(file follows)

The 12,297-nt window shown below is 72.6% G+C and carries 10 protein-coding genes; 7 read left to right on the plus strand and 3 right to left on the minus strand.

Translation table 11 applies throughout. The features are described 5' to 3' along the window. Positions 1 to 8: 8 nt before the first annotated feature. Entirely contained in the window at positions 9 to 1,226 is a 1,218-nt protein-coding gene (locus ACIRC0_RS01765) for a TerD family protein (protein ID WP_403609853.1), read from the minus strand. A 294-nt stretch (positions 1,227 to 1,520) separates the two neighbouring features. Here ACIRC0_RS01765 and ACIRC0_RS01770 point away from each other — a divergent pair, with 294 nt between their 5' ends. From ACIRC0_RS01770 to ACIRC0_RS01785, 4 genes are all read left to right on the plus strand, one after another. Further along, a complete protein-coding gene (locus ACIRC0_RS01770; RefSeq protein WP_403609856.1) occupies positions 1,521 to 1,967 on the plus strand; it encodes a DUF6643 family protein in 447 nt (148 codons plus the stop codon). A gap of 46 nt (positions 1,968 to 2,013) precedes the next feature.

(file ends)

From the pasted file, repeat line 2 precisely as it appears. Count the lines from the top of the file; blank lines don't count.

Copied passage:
Translation table 11 applies throughout. The features are described 5' to 3' along the window. Positions 1 to 8: 8 nt before the first annotated feature. Entirely contained in the window at positions 9 to 1,226 is a 1,218-nt protein-coding gene (locus ACIRC0_RS01765) for a TerD family protein (protein ID WP_403609853.1), read from the minus strand. A 294-nt stretch (positions 1,227 to 1,520) separates the two neighbouring features. Here ACIRC0_RS01765 and ACIRC0_RS01770 point away from each other — a divergent pair, with 294 nt between their 5' ends. From ACIRC0_RS01770 to ACIRC0_RS01785, 4 genes are all read left to right on the plus strand, one after another. Further along, a complete protein-coding gene (locus ACIRC0_RS01770; RefSeq protein WP_403609856.1) occupies positions 1,521 to 1,967 on the plus strand; it encodes a DUF6643 family protein in 447 nt (148 codons plus the stop codon). A gap of 46 nt (positions 1,968 to 2,013) precedes the next feature.